That changed a little while ago. Some of the younger dwarves accidentally drove a shaft into a natural cavern. That had happened before – but this cave opened up into a network of caverns with no apparent end. Many of the older dwarves want it sealed. Some of the younger ones want to explore.

   The ruling council eventually authorized a “limited” expedition. A few of the younger, and better-trained, volunteers would be equipped and allowed to venture out.

   Characters from Tethorak’Mak are normally limited to Dwarves, the Half-Elven descendants of the few Humans and Elves who took refuge with the dwarves – and possibly a few Khamroth or Elven/Human throwbacks. While lacking in practical experience all such characters have a good deal of official backing; they will be able to purchase most lesser magical items, metallic weapons, and armor, for 1/2 the listed price – and can expect to be healed or otherwise assisted at minimal cost when at home. Multi- classed characters are rare – as are Rogues and Druids. Clerics and Fighters are quite common, as are Engineers and Craftsmen. Typical adventures will involved exploration of the cavern system or hunting down menaces which have somehow gotten inside the stronghold.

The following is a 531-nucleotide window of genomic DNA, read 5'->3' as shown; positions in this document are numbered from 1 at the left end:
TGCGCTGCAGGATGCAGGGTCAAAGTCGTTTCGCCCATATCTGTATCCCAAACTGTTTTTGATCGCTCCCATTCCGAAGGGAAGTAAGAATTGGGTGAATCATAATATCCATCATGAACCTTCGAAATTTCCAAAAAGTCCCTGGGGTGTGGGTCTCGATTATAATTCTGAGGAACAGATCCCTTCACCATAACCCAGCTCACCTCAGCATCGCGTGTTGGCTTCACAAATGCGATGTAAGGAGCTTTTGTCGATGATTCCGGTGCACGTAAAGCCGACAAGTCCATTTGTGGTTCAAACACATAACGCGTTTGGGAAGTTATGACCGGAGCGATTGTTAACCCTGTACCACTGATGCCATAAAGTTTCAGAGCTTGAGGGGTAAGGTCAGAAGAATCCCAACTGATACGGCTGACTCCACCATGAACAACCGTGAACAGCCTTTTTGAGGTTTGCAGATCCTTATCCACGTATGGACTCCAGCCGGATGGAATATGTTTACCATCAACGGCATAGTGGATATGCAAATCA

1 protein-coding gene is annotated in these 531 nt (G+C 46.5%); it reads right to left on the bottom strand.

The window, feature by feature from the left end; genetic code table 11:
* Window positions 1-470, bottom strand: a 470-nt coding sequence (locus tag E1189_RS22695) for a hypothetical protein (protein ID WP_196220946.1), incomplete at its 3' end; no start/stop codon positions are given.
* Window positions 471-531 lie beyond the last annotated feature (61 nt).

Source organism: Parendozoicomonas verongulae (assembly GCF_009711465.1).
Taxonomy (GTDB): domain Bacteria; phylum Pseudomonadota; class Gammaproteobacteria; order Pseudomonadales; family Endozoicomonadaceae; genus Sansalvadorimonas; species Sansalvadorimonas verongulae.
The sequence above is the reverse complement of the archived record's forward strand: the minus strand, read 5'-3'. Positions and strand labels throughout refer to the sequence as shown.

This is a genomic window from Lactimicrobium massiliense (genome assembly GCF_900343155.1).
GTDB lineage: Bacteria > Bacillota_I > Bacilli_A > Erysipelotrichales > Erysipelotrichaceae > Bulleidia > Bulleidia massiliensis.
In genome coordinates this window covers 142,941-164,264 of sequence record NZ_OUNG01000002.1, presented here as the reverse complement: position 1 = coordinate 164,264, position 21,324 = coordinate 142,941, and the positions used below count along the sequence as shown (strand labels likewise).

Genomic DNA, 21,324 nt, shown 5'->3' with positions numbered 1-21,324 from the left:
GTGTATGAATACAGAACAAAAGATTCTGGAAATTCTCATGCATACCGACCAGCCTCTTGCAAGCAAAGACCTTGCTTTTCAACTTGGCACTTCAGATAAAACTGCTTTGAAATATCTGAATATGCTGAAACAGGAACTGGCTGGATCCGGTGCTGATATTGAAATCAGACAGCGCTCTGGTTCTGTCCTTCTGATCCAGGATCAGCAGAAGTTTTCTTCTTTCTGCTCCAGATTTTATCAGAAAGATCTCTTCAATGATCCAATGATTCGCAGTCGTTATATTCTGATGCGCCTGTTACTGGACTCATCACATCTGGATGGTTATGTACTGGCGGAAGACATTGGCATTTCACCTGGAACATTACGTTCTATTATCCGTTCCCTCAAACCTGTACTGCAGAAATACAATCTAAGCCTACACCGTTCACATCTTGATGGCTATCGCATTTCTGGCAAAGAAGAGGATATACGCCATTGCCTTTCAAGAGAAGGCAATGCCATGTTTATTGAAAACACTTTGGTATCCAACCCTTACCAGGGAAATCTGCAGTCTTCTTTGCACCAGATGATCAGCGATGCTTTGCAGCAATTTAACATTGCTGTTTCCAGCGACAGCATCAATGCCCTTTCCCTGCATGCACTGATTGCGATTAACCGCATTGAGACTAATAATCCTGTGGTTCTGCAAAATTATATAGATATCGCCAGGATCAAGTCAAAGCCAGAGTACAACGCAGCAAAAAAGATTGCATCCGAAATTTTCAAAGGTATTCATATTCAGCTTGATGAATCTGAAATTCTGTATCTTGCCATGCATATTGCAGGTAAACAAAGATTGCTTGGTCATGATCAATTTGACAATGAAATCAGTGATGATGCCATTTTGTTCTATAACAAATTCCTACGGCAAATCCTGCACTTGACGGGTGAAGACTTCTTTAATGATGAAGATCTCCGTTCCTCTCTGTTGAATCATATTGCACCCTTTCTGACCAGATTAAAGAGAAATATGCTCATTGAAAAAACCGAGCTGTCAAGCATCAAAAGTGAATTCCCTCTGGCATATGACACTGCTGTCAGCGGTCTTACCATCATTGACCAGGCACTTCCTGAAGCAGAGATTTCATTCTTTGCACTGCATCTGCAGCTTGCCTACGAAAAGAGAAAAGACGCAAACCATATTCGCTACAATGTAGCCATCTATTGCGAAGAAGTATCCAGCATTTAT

Carnevon; A Thriving Elven City:

   Safe within it’s “walls” of deathless radiant birds, the wealth and beauty of Carnevon have accumulated over the centuries. Sadly, over those centuries, it’s people have turned back upon themselves – their courtesies and arts are elaborate, their intrigues vicious, their amusements cruel, and their their society highly stratified. Power is divided between the noble houses, the merchant houses, and the mages and priests. The “Middle Class” is limited to “minor” members of those groups and to those few freelance “operatives” who have managed to survive. Most of the population consists of slaves who – outside of being modified, drugged, and kicked around at the whim of their owners – are generally ignored. The power of each merchant “house” is founded upon control of one or more underground trade routes; these are fairly secure, since it is forbidden to dig deeply within the city. It is said that a horrible fate awaits anybody who is fool enough to do so. Finally, the Emperor Ezar is very very old now. There are even rumors that he may soon choose a successor, and the maneuvering for position has already begun. There has not been such a chance for hundreds upon hundreds of years.